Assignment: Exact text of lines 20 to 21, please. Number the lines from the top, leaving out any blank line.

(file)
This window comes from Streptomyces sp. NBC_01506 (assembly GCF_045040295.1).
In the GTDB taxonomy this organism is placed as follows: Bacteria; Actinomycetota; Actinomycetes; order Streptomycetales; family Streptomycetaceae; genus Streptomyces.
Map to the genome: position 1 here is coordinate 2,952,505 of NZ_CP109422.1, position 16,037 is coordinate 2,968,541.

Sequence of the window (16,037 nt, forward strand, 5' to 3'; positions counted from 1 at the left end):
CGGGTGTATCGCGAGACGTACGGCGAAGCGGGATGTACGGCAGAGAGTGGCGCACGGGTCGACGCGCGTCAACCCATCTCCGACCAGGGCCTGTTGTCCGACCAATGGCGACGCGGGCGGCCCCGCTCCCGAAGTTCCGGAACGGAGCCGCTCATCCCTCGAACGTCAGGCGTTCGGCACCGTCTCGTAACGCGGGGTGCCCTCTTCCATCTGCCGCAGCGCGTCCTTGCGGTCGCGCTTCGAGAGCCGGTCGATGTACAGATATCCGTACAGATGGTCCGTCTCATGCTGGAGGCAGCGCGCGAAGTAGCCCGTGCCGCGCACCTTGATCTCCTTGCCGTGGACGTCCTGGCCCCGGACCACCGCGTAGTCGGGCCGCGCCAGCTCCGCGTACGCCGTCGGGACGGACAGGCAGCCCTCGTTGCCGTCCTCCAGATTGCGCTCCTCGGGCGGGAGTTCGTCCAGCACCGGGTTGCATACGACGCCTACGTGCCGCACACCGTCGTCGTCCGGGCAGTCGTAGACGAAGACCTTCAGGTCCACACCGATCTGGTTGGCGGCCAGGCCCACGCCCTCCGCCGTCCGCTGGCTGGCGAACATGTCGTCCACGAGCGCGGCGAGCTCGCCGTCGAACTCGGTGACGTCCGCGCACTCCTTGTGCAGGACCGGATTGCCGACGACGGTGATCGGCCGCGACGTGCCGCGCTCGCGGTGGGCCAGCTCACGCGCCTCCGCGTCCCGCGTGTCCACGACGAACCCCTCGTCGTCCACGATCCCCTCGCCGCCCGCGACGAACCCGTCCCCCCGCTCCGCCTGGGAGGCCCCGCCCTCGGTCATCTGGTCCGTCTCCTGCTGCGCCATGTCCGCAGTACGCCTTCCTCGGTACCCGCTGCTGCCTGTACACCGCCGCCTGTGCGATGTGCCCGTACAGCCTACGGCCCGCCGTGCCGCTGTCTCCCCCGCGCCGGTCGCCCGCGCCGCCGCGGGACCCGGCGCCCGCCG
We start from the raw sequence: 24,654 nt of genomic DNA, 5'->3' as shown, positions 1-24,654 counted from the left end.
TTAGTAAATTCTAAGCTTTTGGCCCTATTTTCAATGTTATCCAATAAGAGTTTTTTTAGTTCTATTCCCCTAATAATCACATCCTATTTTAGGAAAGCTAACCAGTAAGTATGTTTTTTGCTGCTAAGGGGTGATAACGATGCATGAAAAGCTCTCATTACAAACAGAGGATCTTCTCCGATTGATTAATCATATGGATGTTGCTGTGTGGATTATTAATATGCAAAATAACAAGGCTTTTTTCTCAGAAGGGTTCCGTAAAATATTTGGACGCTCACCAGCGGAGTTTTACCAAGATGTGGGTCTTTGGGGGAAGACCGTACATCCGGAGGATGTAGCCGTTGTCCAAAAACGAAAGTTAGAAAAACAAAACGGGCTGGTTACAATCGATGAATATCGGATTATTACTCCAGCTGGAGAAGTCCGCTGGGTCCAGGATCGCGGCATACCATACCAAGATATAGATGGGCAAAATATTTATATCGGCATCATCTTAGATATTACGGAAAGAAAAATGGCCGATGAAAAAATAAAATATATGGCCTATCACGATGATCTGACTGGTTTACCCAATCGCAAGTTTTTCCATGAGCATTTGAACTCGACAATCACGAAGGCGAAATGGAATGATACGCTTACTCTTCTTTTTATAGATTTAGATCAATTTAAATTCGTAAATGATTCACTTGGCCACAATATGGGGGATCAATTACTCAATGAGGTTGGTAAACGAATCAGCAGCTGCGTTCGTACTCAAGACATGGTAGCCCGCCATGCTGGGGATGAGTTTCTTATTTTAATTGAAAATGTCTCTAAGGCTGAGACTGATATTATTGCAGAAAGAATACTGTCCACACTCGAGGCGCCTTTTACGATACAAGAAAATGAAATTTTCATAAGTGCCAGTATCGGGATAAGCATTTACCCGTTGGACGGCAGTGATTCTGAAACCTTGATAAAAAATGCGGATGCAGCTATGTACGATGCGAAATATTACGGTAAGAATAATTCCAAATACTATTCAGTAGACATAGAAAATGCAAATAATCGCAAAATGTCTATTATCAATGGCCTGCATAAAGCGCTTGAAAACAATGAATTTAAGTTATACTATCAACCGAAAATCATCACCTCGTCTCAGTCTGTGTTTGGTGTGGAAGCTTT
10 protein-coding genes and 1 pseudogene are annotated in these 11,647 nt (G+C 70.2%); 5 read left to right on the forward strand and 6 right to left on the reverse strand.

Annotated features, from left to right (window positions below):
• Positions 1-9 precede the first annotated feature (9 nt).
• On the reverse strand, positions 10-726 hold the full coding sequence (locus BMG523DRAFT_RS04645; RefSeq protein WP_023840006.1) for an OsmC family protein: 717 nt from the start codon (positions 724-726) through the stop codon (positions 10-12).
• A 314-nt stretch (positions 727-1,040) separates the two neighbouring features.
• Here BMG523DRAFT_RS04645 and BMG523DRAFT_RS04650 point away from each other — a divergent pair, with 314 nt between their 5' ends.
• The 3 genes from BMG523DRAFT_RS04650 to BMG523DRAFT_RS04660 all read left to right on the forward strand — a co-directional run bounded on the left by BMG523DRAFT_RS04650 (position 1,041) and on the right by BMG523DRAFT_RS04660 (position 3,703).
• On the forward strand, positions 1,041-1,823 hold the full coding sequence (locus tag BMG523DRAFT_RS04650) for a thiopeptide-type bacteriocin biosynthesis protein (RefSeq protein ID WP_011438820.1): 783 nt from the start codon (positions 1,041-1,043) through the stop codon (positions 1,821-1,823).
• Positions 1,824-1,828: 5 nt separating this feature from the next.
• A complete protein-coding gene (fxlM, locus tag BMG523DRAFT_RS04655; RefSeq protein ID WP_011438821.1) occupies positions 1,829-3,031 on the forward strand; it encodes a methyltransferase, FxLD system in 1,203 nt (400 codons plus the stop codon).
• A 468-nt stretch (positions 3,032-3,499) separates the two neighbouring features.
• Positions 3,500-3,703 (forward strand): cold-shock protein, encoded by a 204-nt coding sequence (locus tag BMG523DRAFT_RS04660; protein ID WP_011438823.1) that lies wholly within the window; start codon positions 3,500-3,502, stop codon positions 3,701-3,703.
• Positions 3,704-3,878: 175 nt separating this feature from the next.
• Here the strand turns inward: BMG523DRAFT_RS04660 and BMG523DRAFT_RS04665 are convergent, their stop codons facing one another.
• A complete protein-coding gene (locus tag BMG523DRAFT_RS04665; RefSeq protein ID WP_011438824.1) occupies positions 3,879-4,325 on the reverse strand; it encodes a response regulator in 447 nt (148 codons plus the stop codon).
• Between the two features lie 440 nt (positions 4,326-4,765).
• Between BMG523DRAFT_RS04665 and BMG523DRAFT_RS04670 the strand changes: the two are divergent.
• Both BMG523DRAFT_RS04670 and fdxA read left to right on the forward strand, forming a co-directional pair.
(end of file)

• Positions 3,704-3,878: 175 nt separating this feature from the next.
• Here the strand turns inward: BMG523DRAFT_RS04660 and BMG523DRAFT_RS04665 are convergent, their stop codons facing one another.